1. The Mariners pulled off a very nifty double play in September … without taking the field.
First, the organization managed to escape the desert.
The High Desert of California is just fine for testing military jets and as a setting for moody ’80s U2 cover art …
For several years, the Mariners were stuck with High Desert as their High-A California League affiliate. They lost the game of musical chairs when it came time to sign up affiliations. High-A, if you don’t know, is a pretty crucial level as guys transition to more-advanced leagues. But the Mariners really had a hard time getting a good assessment of their prospects. Mediocre hitters could look awesome and good pitchers would struggle.
As an affiliate, they still hadn’t found what they’re looking for. And it’s hard to get to the park where the streets have no name. [OK, not really. It’s on a street named Stadium Way.]
I don’t know how it all works, but when it came time for a new round of affiliation agreements, the Mariners were poised and ready, and they made a nice little leap down into the valley to the Bakersfield Blaze (late of the Cincinnati Reds).
Then came the second leg of the double play.
When the affiliation carousel finally came to a stop, the Reds had shifted to Daytona, Florida, and the team left with High Desert was … the Texas Rangers.
Now maybe Texas won’t have as much negative impact, since they have a little wind tunnel of their own down in Arlington, but still any little edge helps.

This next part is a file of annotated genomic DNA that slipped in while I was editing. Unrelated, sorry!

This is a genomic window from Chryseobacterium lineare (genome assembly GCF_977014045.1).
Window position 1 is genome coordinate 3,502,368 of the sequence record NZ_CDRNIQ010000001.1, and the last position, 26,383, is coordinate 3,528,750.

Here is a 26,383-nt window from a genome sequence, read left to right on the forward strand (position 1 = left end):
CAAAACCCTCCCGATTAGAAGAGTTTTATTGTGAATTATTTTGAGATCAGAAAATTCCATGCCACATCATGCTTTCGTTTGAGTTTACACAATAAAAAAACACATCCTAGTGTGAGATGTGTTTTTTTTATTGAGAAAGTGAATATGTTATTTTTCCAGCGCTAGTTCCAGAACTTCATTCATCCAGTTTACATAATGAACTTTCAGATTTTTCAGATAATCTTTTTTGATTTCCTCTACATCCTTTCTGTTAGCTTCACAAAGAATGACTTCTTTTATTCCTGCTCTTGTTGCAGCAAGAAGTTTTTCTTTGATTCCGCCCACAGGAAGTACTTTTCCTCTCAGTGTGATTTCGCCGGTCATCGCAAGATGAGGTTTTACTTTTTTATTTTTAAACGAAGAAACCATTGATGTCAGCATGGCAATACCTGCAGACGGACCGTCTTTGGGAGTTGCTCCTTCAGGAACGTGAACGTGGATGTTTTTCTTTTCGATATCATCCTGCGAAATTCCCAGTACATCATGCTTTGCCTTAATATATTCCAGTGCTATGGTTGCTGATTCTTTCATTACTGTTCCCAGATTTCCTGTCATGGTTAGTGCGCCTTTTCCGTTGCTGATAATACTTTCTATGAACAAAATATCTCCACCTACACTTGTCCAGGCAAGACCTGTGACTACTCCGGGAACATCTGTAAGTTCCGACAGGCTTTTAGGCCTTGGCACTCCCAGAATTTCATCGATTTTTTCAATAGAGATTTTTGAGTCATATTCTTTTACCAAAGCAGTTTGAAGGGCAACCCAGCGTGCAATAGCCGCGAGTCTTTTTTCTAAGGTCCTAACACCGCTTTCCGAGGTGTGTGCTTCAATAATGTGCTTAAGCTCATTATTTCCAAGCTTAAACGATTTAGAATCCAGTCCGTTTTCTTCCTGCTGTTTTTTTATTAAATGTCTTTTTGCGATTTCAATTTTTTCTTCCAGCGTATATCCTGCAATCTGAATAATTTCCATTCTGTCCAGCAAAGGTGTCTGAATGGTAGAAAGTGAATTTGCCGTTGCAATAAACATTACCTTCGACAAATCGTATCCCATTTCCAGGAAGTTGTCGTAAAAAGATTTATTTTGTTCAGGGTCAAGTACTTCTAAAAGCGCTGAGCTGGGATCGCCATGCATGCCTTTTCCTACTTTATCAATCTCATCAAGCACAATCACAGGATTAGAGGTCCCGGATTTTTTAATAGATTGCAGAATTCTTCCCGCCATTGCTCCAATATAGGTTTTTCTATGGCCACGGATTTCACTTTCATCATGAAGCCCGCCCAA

2. Remember Danny Hultzen?
Yes, it used to be a Big Three. Maybe it will be again. Danny Hultzen missed the entire 2014 season, but he finally returned to the mound for three appearances in the instructional league in Arizona. Not the Arizona Fall League (which hasn’t started yet), just games at the training facilities.
And Hultzen won’t be going to the AFL despite earlier reports that he would. But the team thought the three outings, culminating with a 25-pitch outing last week, were enough.
The full article has quotes from Jack Zduriencik (“they said it was really impressive”) and Lloyd McClendon (who says he won’t be in the plans for 2015).
Plus updates on Jesus Montero (yes, still with the organization; but the scout who started the incident is not), Roenis Elias, Dustin Ackley, and (another blast from the past) Franklin Gutierrez.
3. Walter Johnson Side-Arms the Giants
Check out this article from the Washington Post about how the Library of Congress discovered film of the 1924 World Series that had been stored in an attic for decades. The Washington Senators win the deciding game 4-3 in 12 innings.
Besides being timely with the Nationals in the playoffs, it’s cool to see the Washington fans storm the field after the final out — wearing coats and ties, mostly — so they can wave their hats in celebration of the Series crown. Calvin Coolidge was there, though it does not appear that he stormed the field.
Best thing, though, is Hall of Famer Walter Johnson and his funky side-arm, almost under-arm, delivery. I knew the Big Train was the strikeout king of the early game (striking out 15% of batters!) (as in: not impressive by today’s whifftastic standards), but I didn’t know he had such an unusual route to the plate.
Unit-like, he came in to relieve in the extra-inning classic and help his team to a narrow win.
And the baseball looks quite a bit like baseball. That’s kinda cool.